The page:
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New Town Barnes and Noble donates 1,400 books to nonprofit

sbirkenmeyer@vagazette.com

With the help of more than 1,400 donated books, local preschoolers have the opportunity to fall in love with the endless possibilities of reading.

“That’s what we want them to have, that enthusiasm about reading. It’s contagious,” said Patricia Banks, director of the WJCC Community Action Agency’s Head Start program. “Books take you anywhere you want to go.”

The initiative began at the Barnes and Noble in New Town, where manager Albert Kurtyka spearheaded a drive encouraging customers to purchase children’s books for the purpose of donating them to those less fortunate.

“When you’re able to put a book in a child’s hand that can’t afford it, that goes a long way,” Kurtyka said. “Your upbringing and your education really groom who you are.”

Running from Black Friday through the end of 2017, the program received an outpouring of donations. Kurtyka said he was shocked by the level of community support during a time of year where so many different causes are seeking support.

“It was a really nice gesture from the people of Williamsburg,” Kurtyka said. "They understand the importance of reading. They also know the importance of children who are less fortunate.”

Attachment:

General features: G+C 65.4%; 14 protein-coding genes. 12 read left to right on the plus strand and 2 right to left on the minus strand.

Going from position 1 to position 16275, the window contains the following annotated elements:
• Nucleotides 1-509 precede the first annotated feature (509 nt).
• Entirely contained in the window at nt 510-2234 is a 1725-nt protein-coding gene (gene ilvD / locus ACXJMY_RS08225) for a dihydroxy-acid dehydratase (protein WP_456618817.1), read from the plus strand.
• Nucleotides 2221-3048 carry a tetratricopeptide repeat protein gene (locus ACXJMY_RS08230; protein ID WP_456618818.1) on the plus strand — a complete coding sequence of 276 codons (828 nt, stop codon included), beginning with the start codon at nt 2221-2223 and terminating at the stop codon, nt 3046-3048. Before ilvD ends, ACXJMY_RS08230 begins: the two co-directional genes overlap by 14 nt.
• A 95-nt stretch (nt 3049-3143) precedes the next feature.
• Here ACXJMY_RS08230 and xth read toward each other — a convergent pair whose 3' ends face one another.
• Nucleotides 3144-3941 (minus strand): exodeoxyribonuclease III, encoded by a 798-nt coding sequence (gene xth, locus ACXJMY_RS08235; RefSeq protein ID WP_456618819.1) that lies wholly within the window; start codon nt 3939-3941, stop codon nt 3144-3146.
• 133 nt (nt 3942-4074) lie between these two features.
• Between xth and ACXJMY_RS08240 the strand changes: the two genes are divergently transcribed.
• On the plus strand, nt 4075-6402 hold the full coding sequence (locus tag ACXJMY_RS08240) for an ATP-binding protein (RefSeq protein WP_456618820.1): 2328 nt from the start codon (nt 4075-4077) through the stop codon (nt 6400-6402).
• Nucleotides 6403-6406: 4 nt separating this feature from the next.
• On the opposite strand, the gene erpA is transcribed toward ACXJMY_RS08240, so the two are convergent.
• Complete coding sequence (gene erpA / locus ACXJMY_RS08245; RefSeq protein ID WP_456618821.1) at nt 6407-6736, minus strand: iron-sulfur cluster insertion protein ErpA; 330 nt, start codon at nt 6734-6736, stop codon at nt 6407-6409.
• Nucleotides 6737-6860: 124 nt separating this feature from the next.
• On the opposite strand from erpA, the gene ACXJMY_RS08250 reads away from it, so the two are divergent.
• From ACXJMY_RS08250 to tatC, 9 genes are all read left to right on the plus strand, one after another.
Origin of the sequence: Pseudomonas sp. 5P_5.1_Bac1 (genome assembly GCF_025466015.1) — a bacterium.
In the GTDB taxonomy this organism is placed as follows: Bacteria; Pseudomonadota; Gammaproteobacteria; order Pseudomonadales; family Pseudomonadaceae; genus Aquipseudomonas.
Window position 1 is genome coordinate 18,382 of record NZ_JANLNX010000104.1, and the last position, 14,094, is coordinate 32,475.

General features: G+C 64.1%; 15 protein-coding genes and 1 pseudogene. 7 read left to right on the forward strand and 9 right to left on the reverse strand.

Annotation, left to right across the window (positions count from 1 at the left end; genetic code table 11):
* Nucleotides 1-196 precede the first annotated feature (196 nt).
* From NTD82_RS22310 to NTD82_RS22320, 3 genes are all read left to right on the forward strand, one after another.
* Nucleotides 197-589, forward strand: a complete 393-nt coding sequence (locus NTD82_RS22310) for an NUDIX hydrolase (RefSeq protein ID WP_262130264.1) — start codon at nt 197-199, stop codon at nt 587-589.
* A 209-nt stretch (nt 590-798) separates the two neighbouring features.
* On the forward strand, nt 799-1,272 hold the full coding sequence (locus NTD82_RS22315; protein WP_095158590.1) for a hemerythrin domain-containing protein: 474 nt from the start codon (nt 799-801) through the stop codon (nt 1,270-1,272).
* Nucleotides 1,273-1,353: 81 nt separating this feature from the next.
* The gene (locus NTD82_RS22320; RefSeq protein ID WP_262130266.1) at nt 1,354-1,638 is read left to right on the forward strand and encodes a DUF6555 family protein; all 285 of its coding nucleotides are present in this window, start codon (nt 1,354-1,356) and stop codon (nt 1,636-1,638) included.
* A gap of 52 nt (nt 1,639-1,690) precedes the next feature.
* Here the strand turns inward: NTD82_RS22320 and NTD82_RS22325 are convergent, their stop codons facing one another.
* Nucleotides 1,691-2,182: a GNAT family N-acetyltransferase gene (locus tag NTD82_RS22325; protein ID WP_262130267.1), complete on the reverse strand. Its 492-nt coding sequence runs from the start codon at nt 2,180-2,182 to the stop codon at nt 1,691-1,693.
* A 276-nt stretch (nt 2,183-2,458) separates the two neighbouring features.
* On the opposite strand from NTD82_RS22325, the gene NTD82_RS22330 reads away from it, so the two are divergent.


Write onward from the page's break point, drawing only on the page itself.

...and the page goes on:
In February, the business chose to present the books to Head Start, which serves kids ages 3-5.

Banks said such community efforts go a long way in helping her organization thrive.

“Working together with community partners is tremendous,” she said. “When the kids were on the floor opening the books, it was just heartfelt.”

The Head Start program features eight classrooms across three learning centers aimed at families living in poverty. Alongside laying the foundation for subjects such as science, Head Start encourages its 147 participating kids to visit the reading station to read with volunteers or on their own. It’s an effort to get them comfortable with reading prior to the start of kindergarten.

As the Head Start program works to engage young minds, Banks said successes such as the book donation program serve as a reminder to the community of the good present in the Williamsburg area.

“There are some really good, positive activities going on around here,” she said.

Kurtyka said the book drive will return in the fall.

“Our goal is to go even higher,” he said.

Birkenmeyer can be reached by phone at 757-790-3029.

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